Who Supports QAnon? A Case Study in Political Extremism

Adam M. Enders, Joseph Uscinski, Casey A Klofstad, Stefan Wuchty, Michelle I. Seelig, John Funchion, Manohar Murthi, Kamal Premaratne, Justin Stoler

Research output: Contribution to journalArticlepeer-review

1 Scopus citations


The QAnon conspiracy theory has garnered increasing attention as more than 80 pro-QAnon congressional candidates vied for nominations in 2020 primary races. The QAnon movement is widely characterized as “far right” and “growing,” but such claims rest on flimsy evidence. Using six public opinion polls from 2018 to 2020, we find that support for QAnon is both meager and stable across time. QAnon also appears to find support among both the political right and left; rather than partisan valence, it is the extremity of political orientations that relates to QAnon support. Finally, we demonstrate that while QAnon supporters are “extreme,” they are not so in the ideological sense. Rather, QAnon support is best explained by conspiratorial worldviews, dark triad personality traits, and a predisposition toward other nonnormative behavior. These findings have implications for the study of conspiracy theories and the spread of misinformation and suggest new directions for research on political extremism.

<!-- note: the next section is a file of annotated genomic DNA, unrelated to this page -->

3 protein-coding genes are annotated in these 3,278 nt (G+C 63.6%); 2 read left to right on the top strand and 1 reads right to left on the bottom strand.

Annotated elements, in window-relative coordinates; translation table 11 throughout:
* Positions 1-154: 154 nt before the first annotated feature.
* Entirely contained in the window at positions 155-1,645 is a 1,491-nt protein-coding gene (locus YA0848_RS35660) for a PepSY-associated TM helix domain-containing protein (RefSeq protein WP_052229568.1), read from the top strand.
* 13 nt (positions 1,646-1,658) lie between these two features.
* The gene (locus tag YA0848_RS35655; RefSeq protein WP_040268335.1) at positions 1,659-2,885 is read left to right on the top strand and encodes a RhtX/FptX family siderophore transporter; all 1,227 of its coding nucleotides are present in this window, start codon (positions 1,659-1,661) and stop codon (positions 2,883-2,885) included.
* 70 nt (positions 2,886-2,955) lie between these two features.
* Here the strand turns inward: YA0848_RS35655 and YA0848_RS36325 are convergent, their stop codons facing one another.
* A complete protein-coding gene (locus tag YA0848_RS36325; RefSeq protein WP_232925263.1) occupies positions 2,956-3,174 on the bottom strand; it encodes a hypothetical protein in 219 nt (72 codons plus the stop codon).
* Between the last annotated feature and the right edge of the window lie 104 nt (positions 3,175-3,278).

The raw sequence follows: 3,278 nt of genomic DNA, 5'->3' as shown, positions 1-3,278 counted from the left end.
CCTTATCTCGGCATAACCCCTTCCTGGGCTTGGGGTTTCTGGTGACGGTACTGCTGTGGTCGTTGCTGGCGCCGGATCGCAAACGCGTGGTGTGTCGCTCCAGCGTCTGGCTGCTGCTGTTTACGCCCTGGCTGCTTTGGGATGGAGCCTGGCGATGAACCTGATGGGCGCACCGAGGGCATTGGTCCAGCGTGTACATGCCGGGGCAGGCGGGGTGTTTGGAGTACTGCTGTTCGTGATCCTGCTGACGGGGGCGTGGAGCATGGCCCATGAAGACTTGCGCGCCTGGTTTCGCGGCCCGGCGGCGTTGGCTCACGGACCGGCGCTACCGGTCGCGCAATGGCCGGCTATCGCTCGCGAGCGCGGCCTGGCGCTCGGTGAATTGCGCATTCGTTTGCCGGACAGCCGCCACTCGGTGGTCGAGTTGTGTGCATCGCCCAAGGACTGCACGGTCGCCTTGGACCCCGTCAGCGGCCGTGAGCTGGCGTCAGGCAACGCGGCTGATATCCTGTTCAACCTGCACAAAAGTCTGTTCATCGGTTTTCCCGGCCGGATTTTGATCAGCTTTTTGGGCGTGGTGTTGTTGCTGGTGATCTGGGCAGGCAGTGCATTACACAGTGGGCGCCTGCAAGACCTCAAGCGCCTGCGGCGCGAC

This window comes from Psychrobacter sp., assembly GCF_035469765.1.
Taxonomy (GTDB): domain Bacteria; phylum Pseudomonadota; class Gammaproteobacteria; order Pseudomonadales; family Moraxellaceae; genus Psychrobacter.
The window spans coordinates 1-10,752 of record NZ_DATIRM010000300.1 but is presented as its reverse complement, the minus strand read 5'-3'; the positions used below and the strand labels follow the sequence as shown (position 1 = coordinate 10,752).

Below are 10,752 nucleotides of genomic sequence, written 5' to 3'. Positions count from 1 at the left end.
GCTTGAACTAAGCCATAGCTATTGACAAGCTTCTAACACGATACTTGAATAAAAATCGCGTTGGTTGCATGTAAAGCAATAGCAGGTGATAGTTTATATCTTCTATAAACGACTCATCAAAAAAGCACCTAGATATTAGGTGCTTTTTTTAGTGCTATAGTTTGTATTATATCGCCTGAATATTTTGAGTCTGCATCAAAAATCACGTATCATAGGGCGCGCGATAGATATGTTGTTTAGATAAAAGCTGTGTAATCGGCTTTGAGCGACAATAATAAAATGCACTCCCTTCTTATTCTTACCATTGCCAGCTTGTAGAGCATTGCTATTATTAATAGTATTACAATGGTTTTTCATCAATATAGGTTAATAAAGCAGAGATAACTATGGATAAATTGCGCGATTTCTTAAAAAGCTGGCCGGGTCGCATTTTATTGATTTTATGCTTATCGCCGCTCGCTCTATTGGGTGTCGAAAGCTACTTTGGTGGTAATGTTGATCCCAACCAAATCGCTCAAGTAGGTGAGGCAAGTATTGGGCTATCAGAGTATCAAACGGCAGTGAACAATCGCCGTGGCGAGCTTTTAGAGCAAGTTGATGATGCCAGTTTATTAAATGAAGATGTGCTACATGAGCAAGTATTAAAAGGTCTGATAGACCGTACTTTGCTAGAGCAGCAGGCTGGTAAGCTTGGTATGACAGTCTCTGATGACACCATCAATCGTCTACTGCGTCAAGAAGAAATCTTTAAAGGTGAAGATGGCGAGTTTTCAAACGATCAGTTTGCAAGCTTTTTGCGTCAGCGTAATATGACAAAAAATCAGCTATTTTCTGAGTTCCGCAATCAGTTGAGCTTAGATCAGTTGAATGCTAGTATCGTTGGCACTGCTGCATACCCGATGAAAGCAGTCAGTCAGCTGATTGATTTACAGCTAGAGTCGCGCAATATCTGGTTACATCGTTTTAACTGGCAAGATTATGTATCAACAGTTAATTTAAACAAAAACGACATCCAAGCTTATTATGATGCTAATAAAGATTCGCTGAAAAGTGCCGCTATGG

Original languageEnglish (US)
JournalJournal of Politics
StateAccepted/In press - 2022
Externally publishedYes

ASJC Scopus subject areas

  • Sociology and Political Science


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